Out-Law / Your Daily Need-To-Know

'We are terrible at selling to CMOs'. A sales representative for a market leading technology supplier recently said this to a group of decision makers and influencers for a potential customer. In her mind, selling business technology has always been about convincing boards and chief information officers. Not about appealing to marketing.

But as roles converge and dependence on technology increases, it is important that the value in business technology becomes well understood by all within a business. A misunderstanding or 'colouring' of vocabulary could detract from plans to achieve effective change, or worse, bring about misguided change.

When planning for and implementing a digital strategy, businesses as a whole must speak the same language. Effective change requires boardroom buy-in, alignment across all functions of a business and a clear strategy.

Understanding terminology therefore may be the first step towards enabling successful change. As research firm Gartner recently said "CEOs and leadership teams must crystallise what they mean by 'digital strategy.'"

What is 'digital'?

For some time 'digital' was defined in contrast to 'analogue'. In the analogue world telecommunications and broadcasts conveyed data by altering the frequency and amplitude of waves. Digital digitised analogue signals and in the process vastly improved performance and network capacities. 

Digital now means much more. It has become synonymous with modernising a business' IT estate and their overall approach to product and service delivery. The focus is on connectivity and innovation. The IT department is no longer seen as solely responsible for delivering projects, services, applications and infrastructure. A digital business embeds technology within at the strategic level.

In the context of business technology, digital means innovation in connected technologies that is disruptive in nature. 'Digital transformation' is the consequence of this disruption – transformations of the customer experience, operational processes and, in some cases, entire business models.   

Taking it one step further, 'digital by default', at least according to the UK government, requires customer engagement through digital means whenever, and wherever, possible. "These days the best service organisations deliver online everything that can be delivered online", states the Government Digital Strategy. But the phrase could also be applied to operational processes, though 'digital by design', may be more appropriate in that context.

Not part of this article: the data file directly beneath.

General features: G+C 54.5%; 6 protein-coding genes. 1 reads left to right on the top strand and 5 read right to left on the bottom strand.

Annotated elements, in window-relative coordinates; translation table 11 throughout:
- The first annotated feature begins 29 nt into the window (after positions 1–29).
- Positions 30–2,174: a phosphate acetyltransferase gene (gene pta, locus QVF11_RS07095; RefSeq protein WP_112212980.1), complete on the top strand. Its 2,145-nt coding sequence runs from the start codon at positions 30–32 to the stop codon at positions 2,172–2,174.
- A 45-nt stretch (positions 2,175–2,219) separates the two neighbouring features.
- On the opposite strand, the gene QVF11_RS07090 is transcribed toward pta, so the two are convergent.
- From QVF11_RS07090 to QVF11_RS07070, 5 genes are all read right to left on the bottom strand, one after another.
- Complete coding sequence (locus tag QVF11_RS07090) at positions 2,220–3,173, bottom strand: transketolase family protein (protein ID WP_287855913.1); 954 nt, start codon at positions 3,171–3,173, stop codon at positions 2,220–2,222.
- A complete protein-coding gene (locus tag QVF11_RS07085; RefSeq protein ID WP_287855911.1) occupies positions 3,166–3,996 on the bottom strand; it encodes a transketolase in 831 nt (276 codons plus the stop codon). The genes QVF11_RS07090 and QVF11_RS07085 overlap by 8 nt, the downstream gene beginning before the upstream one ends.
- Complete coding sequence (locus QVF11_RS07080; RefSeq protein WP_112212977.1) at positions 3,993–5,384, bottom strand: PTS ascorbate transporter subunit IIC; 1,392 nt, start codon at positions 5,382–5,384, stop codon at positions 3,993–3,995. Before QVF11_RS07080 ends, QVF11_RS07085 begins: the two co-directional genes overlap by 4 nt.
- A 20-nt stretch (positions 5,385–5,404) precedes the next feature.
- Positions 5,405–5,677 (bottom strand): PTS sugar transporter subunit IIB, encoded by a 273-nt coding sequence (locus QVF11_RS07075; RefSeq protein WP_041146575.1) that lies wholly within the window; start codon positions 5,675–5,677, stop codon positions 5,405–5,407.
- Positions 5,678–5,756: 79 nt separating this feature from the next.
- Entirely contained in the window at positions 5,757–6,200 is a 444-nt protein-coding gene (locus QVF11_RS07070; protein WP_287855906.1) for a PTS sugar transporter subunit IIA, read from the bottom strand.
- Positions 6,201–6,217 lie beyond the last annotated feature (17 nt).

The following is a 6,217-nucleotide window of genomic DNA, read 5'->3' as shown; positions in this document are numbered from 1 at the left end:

Legacy and digital

Legacy is a term that is often used in connection with business technology. We do not necessarily ascribe to the distinction between legacy and non-legacy, as that would imply that a clear line could be drawn between the two.

In our view more important than drawing a distinction between 'legacy' and 'non-legacy' is the distinction that can be drawn between two types of systems. On the one hand, there are those that:

  • operate on the basis of outdated programming languages;
  • remain embedded within organisations even though more effective versions of the same or similar technology are available;
  • depend on IT standards and formats that cause interoperability and data portability issues;
  • are no longer actively supported by any technology provider; or 
  • cannot otherwise generally be adapted to meet changing business needs.

A combination of a number of these attributes would render technology as 'legacy' in the sense that it needs updating or replacement. Used in this way, the term may apply equally to relatively new systems as to older ones.

But there are also technologies that may have been in operation for many years that do not meet these criteria. For instance, some organisations contend that core systems on which they have relied for upwards of 30 years, though ageing, continue to offer high levels of resilience while at the same time allowing for innovation through so-called 'middleware', which helps integrate the core systems with new technology. These core systems may be old but are not 'legacy' in our view.

Innovation in connection with technology that currently works well should be around the possibilities for seamless integration between existing systems and new ones. Long standing core systems could then play a valuable part in enhancing customer experiences and operational processes while at the same time avoid the inevitable risks that come with wholesale systems replacement.      

Legacy and digital are buzzwords. But building a digital roadmap that contemplates the contractual, licensing and regulatory implications of technology change is a must for every business.  

Luke Scanlon is a technology law expert for Pinsent Masons, the law firm behind Out-Law.com